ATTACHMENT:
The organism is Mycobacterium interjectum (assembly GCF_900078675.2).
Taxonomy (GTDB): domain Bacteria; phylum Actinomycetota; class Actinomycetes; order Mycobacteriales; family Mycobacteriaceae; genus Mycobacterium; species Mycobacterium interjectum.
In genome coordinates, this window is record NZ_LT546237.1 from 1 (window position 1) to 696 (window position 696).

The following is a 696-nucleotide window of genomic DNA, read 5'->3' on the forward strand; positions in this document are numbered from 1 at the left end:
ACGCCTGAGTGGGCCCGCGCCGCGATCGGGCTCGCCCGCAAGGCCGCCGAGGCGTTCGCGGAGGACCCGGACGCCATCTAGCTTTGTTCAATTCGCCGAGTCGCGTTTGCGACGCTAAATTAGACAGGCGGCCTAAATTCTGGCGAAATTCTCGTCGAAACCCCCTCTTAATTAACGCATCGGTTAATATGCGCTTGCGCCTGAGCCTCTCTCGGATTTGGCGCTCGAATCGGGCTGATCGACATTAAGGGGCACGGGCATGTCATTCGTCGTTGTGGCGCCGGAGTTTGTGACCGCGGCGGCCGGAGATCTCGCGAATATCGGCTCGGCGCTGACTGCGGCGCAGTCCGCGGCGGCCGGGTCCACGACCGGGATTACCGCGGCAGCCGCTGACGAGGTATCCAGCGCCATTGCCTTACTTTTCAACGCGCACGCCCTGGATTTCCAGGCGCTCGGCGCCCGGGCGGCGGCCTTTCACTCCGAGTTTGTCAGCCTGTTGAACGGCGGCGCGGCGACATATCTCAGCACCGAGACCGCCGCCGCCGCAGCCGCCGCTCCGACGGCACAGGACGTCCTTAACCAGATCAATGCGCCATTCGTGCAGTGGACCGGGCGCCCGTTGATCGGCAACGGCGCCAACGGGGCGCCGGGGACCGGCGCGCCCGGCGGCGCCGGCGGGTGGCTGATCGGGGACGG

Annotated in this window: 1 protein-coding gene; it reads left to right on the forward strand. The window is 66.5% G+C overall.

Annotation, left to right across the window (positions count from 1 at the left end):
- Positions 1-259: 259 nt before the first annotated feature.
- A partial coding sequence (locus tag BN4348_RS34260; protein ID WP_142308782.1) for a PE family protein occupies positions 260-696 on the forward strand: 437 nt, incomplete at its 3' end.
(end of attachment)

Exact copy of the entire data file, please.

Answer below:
The organism is Mycobacterium interjectum (assembly GCF_900078675.2).
Taxonomy (GTDB): domain Bacteria; phylum Actinomycetota; class Actinomycetes; order Mycobacteriales; family Mycobacteriaceae; genus Mycobacterium; species Mycobacterium interjectum.
In genome coordinates, this window is record NZ_LT546237.1 from 1 (window position 1) to 696 (window position 696).

The following is a 696-nucleotide window of genomic DNA, read 5'->3' on the forward strand; positions in this document are numbered from 1 at the left end:
ACGCCTGAGTGGGCCCGCGCCGCGATCGGGCTCGCCCGCAAGGCCGCCGAGGCGTTCGCGGAGGACCCGGACGCCATCTAGCTTTGTTCAATTCGCCGAGTCGCGTTTGCGACGCTAAATTAGACAGGCGGCCTAAATTCTGGCGAAATTCTCGTCGAAACCCCCTCTTAATTAACGCATCGGTTAATATGCGCTTGCGCCTGAGCCTCTCTCGGATTTGGCGCTCGAATCGGGCTGATCGACATTAAGGGGCACGGGCATGTCATTCGTCGTTGTGGCGCCGGAGTTTGTGACCGCGGCGGCCGGAGATCTCGCGAATATCGGCTCGGCGCTGACTGCGGCGCAGTCCGCGGCGGCCGGGTCCACGACCGGGATTACCGCGGCAGCCGCTGACGAGGTATCCAGCGCCATTGCCTTACTTTTCAACGCGCACGCCCTGGATTTCCAGGCGCTCGGCGCCCGGGCGGCGGCCTTTCACTCCGAGTTTGTCAGCCTGTTGAACGGCGGCGCGGCGACATATCTCAGCACCGAGACCGCCGCCGCCGCAGCCGCCGCTCCGACGGCACAGGACGTCCTTAACCAGATCAATGCGCCATTCGTGCAGTGGACCGGGCGCCCGTTGATCGGCAACGGCGCCAACGGGGCGCCGGGGACCGGCGCGCCCGGCGGCGCCGGCGGGTGGCTGATCGGGGACGG

Annotated in this window: 1 protein-coding gene; it reads left to right on the forward strand. The window is 66.5% G+C overall.

Annotation, left to right across the window (positions count from 1 at the left end):
- Positions 1-259: 259 nt before the first annotated feature.
- A partial coding sequence (locus tag BN4348_RS34260; protein ID WP_142308782.1) for a PE family protein occupies positions 260-696 on the forward strand: 437 nt, incomplete at its 3' end.